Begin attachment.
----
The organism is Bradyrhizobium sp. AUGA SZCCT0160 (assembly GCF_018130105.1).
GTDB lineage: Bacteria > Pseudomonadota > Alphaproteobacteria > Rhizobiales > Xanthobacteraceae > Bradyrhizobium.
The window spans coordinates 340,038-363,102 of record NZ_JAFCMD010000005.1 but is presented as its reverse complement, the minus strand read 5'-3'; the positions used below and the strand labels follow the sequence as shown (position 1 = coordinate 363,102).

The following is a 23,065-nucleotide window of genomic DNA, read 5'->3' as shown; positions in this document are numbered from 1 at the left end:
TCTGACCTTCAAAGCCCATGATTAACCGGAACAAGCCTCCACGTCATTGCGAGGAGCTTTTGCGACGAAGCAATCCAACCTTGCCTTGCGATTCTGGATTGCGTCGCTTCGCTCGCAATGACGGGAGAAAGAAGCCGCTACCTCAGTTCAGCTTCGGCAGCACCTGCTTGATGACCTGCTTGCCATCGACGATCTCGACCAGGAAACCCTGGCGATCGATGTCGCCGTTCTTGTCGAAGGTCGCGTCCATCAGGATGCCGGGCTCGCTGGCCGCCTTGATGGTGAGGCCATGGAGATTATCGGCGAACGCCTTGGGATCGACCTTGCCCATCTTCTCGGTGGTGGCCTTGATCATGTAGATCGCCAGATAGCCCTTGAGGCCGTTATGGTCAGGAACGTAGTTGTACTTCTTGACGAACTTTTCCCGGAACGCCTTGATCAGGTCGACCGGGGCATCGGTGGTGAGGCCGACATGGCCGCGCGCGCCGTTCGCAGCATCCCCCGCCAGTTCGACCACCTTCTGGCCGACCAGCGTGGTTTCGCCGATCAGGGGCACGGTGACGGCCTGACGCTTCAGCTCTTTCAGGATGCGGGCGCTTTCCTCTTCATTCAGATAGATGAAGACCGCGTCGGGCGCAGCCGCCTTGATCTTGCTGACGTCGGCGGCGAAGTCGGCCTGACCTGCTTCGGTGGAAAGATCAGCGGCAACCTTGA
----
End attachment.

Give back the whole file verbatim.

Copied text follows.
The organism is Bradyrhizobium sp. AUGA SZCCT0160 (assembly GCF_018130105.1).
GTDB lineage: Bacteria > Pseudomonadota > Alphaproteobacteria > Rhizobiales > Xanthobacteraceae > Bradyrhizobium.
The window spans coordinates 340,038-363,102 of record NZ_JAFCMD010000005.1 but is presented as its reverse complement, the minus strand read 5'-3'; the positions used below and the strand labels follow the sequence as shown (position 1 = coordinate 363,102).

The following is a 23,065-nucleotide window of genomic DNA, read 5'->3' as shown; positions in this document are numbered from 1 at the left end:
TCTGACCTTCAAAGCCCATGATTAACCGGAACAAGCCTCCACGTCATTGCGAGGAGCTTTTGCGACGAAGCAATCCAACCTTGCCTTGCGATTCTGGATTGCGTCGCTTCGCTCGCAATGACGGGAGAAAGAAGCCGCTACCTCAGTTCAGCTTCGGCAGCACCTGCTTGATGACCTGCTTGCCATCGACGATCTCGACCAGGAAACCCTGGCGATCGATGTCGCCGTTCTTGTCGAAGGTCGCGTCCATCAGGATGCCGGGCTCGCTGGCCGCCTTGATGGTGAGGCCATGGAGATTATCGGCGAACGCCTTGGGATCGACCTTGCCCATCTTCTCGGTGGTGGCCTTGATCATGTAGATCGCCAGATAGCCCTTGAGGCCGTTATGGTCAGGAACGTAGTTGTACTTCTTGACGAACTTTTCCCGGAACGCCTTGATCAGGTCGACCGGGGCATCGGTGGTGAGGCCGACATGGCCGCGCGCGCCGTTCGCAGCATCCCCCGCCAGTTCGACCACCTTCTGGCCGACCAGCGTGGTTTCGCCGATCAGGGGCACGGTGACGGCCTGACGCTTCAGCTCTTTCAGGATGCGGGCGCTTTCCTCTTCATTCAGATAGATGAAGACCGCGTCGGGCGCAGCCGCCTTGATCTTGCTGACGTCGGCGGCGAAGTCGGCCTGACCTGCTTCGGTGGAAAGATCAGCGGCAACCTTGA